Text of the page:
HRM Resident <hrm...@gmail.com
> On 2021-11-21 2:20 a.m., Mike Spencer wrote:
>> The Natural Philosophy of Time, G. J. Whitrow, 1961
> I'm sure there are cheaper sources, but Amazon has the hardcover
> for $449.00 and the paperback for $49.48. TILT! Who would pay $450 for
> a book?
Ubyl fuvg! Whitrow was a distinguished and well known scientist but
not such monumental stature as to make his book a rare collectible.
Y'all were opining on effects of hypothetical changes in physical
constants. Whitrow argued that life was possible only in three
physical dimensions. (Brief summary on the Wikipedia page.)
My paperback copy is quite tattered. A friend moved here in '71. had
a cellar hole blasted out of the ledge and then, with energy far
beyond mine, raised a crappy barn, built a very nice if unconventional
house, raised pigs, chickens and the calves from our milk cow, attended
grad school at Dal and then, after dropping that, ran a small business
in Bridgewater. He had arrived here with several (many?) cartons of
technical books on a very wide range of topics. (Did I mention that
he was also a lot smarter than I?) With all the above-recounted
busyness, he had no time for his library which he stored in his
blasted-out cellar and didn't think about for over a year. When his
house was tight enough for books, he went to get them, only to find
that he should have included a drain in his cellar. He had wrapped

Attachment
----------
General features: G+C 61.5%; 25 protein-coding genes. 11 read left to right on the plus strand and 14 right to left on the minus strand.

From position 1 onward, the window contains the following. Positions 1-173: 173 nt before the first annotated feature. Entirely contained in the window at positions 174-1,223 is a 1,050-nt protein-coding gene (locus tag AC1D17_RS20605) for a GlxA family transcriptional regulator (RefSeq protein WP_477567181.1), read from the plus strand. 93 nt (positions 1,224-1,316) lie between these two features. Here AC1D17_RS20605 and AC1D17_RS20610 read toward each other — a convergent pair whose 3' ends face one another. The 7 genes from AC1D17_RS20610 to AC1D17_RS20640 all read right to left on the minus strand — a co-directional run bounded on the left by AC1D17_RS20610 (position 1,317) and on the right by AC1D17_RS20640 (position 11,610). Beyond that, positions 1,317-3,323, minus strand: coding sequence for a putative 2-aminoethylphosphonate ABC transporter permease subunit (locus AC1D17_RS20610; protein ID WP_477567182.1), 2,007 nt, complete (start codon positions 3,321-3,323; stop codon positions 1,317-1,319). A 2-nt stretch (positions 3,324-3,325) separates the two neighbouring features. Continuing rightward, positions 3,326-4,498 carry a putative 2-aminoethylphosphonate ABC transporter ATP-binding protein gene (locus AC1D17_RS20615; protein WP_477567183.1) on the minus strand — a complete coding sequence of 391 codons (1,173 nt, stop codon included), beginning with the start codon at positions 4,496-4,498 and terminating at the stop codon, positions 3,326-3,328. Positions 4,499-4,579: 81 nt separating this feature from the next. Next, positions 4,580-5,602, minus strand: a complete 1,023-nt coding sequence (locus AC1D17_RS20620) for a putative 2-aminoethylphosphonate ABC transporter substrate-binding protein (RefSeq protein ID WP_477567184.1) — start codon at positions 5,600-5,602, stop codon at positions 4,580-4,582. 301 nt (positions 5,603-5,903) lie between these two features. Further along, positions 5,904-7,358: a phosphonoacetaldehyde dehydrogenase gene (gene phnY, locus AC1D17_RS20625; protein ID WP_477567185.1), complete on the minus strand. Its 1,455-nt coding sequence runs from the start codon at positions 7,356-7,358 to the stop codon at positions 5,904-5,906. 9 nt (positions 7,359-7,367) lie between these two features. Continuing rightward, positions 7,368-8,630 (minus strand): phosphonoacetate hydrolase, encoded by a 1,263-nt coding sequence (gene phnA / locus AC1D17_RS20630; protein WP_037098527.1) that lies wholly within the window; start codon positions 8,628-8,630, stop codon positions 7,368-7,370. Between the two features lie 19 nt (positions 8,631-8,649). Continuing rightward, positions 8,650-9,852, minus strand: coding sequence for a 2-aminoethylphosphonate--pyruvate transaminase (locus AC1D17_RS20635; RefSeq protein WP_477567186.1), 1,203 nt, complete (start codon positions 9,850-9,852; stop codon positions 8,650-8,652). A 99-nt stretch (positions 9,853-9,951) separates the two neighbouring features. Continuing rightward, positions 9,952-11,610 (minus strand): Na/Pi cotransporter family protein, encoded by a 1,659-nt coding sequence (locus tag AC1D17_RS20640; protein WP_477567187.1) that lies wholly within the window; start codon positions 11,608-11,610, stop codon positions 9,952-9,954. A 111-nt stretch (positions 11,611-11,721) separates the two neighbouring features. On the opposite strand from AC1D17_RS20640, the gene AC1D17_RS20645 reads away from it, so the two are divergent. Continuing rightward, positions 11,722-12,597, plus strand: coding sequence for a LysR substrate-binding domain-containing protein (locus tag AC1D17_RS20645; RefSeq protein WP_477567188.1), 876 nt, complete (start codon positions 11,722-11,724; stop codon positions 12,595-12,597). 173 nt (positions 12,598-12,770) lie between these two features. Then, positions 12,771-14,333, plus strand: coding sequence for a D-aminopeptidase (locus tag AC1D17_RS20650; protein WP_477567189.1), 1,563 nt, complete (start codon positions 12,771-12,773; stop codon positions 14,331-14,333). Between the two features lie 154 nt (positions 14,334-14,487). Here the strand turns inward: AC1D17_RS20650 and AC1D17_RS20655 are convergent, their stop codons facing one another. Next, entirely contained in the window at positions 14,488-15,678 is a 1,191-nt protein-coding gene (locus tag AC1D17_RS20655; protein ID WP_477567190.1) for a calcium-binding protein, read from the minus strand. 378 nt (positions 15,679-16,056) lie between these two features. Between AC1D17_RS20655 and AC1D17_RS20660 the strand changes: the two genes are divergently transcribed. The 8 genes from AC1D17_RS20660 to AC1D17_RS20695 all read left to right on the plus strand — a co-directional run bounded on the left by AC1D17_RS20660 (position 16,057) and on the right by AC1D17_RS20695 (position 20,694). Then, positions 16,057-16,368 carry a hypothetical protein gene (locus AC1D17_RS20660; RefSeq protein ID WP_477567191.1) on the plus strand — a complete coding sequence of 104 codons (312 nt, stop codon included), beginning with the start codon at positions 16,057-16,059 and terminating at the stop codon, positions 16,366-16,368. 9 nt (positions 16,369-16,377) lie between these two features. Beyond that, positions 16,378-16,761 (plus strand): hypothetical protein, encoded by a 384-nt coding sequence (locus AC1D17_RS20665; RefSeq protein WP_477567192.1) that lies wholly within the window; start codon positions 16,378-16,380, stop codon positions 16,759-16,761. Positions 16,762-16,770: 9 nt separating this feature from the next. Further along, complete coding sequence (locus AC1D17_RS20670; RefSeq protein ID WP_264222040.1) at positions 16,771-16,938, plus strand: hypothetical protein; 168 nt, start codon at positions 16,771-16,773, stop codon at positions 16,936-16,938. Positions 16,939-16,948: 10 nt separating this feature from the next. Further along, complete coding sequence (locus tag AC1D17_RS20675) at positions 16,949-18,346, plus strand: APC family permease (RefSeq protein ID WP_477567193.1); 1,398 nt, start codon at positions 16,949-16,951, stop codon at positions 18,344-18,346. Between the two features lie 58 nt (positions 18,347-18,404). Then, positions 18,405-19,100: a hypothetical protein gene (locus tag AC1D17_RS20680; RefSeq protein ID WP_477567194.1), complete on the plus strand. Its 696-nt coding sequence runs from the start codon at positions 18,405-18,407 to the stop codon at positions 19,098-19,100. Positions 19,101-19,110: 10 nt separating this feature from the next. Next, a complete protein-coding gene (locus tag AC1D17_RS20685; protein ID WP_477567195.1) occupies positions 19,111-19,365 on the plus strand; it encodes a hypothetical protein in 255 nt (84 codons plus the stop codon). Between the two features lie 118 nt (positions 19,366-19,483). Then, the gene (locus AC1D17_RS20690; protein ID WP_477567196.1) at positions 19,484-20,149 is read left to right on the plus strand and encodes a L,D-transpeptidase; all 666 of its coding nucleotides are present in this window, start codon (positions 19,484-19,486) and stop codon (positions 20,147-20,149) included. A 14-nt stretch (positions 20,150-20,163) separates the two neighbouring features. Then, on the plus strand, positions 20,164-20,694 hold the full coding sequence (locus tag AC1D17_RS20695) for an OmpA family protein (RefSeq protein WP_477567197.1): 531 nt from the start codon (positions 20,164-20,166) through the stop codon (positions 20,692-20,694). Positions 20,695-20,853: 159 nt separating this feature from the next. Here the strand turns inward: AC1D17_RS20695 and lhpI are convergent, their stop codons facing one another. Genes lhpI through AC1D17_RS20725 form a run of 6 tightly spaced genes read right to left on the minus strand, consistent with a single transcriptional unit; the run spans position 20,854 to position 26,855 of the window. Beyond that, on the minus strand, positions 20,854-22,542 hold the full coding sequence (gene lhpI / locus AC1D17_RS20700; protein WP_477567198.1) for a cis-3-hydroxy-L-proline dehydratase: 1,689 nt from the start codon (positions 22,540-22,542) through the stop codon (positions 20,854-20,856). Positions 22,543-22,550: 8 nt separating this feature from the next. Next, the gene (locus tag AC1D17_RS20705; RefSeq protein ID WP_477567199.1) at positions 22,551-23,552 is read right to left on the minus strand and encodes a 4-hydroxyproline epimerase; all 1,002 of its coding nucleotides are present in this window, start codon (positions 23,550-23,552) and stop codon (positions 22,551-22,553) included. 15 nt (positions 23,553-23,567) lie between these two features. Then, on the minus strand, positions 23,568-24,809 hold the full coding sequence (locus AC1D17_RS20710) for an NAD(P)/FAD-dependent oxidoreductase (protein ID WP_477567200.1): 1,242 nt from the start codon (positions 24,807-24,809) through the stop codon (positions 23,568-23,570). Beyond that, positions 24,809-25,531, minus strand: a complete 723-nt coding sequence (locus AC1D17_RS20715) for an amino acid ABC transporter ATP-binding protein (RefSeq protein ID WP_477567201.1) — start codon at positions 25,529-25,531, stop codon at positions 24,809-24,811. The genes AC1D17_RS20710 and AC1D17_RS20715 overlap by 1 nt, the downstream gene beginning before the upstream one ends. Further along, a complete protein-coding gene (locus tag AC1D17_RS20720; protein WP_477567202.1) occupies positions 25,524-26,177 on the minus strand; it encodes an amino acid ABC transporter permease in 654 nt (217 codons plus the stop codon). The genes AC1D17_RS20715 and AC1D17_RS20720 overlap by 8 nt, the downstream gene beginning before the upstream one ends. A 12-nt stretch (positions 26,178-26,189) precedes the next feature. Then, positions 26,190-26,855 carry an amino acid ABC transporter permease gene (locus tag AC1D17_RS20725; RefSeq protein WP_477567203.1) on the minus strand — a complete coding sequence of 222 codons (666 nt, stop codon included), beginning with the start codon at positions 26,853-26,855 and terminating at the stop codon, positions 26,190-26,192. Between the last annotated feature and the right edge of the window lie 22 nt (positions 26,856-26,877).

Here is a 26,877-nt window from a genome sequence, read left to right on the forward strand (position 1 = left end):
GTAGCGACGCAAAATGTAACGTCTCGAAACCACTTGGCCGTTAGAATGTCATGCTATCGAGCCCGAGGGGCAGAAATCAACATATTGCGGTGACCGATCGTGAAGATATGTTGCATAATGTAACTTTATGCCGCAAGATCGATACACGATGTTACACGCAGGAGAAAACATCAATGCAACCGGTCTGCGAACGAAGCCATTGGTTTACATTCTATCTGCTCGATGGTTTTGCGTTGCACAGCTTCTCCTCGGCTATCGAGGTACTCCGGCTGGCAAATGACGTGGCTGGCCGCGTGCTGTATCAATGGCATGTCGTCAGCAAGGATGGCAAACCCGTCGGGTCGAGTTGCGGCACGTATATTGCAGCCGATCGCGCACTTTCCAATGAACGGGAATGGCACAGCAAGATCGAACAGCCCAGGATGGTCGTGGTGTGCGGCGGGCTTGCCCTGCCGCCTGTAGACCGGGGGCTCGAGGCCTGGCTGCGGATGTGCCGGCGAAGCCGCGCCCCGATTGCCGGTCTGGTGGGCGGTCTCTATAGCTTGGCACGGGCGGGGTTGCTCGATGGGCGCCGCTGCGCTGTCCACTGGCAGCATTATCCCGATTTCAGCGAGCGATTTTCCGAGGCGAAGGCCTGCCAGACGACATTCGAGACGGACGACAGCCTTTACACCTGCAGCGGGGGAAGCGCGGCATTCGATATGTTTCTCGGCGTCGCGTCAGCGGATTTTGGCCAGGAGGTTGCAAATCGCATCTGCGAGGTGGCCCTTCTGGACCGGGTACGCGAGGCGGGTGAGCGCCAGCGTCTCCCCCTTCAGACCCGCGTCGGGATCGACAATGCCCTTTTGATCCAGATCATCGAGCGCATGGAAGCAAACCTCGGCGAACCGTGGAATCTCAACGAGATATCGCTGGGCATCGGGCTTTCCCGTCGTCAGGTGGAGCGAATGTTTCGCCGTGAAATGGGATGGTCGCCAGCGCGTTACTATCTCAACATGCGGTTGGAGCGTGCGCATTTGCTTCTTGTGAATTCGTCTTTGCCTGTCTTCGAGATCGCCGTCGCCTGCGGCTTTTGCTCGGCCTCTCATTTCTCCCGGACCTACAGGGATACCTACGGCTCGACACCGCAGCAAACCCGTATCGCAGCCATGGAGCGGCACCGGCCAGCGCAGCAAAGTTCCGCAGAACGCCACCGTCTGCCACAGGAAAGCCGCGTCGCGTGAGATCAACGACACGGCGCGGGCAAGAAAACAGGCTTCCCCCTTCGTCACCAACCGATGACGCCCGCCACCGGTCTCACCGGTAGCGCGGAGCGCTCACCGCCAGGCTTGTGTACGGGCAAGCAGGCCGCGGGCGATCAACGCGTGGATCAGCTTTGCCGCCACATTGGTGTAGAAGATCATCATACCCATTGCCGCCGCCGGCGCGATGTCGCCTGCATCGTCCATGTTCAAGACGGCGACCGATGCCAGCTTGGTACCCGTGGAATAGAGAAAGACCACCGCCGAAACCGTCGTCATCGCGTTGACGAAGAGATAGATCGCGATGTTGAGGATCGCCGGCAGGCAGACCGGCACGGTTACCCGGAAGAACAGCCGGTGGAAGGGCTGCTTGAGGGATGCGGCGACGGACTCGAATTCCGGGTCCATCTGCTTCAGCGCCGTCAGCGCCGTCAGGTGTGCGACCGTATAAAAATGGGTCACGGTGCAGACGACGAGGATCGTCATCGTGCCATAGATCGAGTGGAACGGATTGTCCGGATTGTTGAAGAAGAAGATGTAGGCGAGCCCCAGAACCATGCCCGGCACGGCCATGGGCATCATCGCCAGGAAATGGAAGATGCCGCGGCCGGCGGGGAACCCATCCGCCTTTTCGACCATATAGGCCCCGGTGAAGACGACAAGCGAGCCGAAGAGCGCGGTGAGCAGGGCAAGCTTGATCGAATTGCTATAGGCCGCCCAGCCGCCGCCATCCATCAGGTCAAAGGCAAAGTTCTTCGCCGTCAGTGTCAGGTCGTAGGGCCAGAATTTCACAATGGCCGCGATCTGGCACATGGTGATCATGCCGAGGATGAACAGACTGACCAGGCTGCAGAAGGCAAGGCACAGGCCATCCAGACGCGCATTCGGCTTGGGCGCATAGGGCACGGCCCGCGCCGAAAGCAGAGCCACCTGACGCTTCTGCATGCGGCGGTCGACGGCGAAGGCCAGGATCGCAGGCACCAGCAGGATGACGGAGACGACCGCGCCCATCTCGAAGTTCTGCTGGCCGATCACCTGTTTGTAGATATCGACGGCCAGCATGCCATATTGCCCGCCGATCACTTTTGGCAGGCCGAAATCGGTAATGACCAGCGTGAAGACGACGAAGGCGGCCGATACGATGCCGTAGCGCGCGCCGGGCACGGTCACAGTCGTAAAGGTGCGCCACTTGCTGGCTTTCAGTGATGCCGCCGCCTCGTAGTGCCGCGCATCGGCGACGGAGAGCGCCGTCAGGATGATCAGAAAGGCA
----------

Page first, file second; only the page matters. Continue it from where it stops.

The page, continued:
the cartons in plastic sheet to exclude "dampness" but that didn't
withstand being sumberged. Some books were reduced to pulp, some were
merely stained, some were recoverable with the cover & outer pages
partially pulped. My Whitrow is in the last category. I have several
other of his recovered books that he simply abandoned when compelled
to move away by complicated health and family issues in '77.
> Anyhow, as I said, it's almost certainly available at a used book
> store . . .
The indefinite article? "a", not "the"? How many serious used book
stores are there in Hfx (or NS) now?
Did you know that there is now only one company in N. America that
makes matches? Don't let the Eddy Match web site deceive you. The
Eddy marque and all the other Canadian and US match brands now belong
to D. D. Bean in Jaffrey, NH. (No proximal connection to L. L. Bean.)
Jaffrey is a little New England mill and farming town where I lived
when I was three or four. D. D. Bean is a family business, making
matches since the 20s. Butane lighters and unfashionability of
smoking has reduced the industry almost to the same state as buggy
whips. Sobeys has no matches on the shelf presently. The ones I've
been buying -- wooden matches in pocket-sized boxes -- under the Eddy
brand and Jaffrey location, are marked "Made in Chile" where,
according to the Bean web site, there is a company with century-old
match-making gear still in use.
D. D. Bean is struggling to keep afloat. I surmise that the Chilean
matches I would buy, were they on the shelf, are sitting in a
container somewhere waiting for the global transport snafu to clear.